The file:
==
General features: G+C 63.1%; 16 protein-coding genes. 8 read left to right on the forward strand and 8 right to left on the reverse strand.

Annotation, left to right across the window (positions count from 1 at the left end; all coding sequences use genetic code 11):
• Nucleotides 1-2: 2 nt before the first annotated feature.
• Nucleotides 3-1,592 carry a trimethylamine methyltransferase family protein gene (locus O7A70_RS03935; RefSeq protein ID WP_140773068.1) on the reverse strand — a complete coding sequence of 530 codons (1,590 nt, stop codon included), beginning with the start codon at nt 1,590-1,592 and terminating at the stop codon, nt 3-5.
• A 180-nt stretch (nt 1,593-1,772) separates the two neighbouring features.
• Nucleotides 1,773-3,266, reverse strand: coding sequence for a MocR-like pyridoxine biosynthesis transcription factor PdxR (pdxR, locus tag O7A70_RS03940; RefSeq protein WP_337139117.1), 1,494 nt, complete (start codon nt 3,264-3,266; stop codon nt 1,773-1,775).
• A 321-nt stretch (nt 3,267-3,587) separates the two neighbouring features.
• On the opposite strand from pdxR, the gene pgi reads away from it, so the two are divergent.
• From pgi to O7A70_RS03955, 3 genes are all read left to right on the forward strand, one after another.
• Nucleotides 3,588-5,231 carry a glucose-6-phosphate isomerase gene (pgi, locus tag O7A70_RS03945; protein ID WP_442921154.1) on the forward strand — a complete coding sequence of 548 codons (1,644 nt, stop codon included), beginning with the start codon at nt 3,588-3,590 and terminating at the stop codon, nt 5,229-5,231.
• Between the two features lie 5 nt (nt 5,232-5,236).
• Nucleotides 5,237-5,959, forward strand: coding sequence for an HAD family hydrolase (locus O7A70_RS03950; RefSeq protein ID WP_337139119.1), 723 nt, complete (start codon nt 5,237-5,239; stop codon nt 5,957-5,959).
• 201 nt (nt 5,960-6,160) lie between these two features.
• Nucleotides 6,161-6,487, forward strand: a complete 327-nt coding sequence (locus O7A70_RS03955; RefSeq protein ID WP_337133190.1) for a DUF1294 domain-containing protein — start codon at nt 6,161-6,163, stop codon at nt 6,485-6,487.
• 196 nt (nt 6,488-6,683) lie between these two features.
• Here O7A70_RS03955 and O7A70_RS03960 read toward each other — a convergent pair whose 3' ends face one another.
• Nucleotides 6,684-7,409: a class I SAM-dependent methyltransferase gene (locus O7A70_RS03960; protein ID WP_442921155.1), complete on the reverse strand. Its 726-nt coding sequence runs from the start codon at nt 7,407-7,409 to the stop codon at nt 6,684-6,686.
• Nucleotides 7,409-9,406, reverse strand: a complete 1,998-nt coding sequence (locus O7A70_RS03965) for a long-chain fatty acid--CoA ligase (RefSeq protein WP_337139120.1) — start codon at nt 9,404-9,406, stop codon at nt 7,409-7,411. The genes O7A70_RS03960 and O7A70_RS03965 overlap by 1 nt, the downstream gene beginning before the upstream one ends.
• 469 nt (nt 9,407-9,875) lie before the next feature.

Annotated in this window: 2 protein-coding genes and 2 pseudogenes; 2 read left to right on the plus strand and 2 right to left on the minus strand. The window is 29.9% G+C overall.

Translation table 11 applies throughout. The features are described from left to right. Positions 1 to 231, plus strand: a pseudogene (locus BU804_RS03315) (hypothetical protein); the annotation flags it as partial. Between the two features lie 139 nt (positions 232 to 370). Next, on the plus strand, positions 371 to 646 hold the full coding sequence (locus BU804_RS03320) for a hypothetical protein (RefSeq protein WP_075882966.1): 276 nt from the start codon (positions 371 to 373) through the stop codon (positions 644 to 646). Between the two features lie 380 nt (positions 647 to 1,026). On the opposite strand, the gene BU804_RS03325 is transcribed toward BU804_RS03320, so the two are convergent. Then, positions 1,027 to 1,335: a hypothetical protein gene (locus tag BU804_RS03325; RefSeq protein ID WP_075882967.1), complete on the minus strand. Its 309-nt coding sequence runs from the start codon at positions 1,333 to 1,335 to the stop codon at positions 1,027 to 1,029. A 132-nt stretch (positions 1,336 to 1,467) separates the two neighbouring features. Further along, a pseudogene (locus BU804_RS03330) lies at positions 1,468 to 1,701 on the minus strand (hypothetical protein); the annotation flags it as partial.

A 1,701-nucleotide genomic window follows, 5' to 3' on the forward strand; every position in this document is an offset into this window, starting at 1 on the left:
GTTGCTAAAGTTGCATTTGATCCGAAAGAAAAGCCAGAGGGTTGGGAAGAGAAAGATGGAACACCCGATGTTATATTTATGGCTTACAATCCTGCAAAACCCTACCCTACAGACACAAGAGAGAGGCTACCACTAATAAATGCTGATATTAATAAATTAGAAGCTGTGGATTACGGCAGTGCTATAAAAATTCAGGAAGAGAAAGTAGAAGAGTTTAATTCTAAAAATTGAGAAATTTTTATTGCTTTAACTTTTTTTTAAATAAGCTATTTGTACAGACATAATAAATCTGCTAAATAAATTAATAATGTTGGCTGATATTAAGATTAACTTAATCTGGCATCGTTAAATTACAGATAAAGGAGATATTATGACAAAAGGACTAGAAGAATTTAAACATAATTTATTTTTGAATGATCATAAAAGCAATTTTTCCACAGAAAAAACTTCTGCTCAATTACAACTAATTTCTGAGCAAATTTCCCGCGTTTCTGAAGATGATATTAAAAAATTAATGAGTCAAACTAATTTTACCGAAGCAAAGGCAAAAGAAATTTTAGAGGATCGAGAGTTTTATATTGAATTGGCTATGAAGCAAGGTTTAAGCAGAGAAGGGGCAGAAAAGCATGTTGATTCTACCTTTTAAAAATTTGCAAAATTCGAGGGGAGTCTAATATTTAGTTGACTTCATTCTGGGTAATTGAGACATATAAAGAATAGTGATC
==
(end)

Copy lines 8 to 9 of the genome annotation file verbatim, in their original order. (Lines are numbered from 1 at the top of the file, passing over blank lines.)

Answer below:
• On the opposite strand from pdxR, the gene pgi reads away from it, so the two are divergent.
• From pgi to O7A70_RS03955, 3 genes are all read left to right on the forward strand, one after another.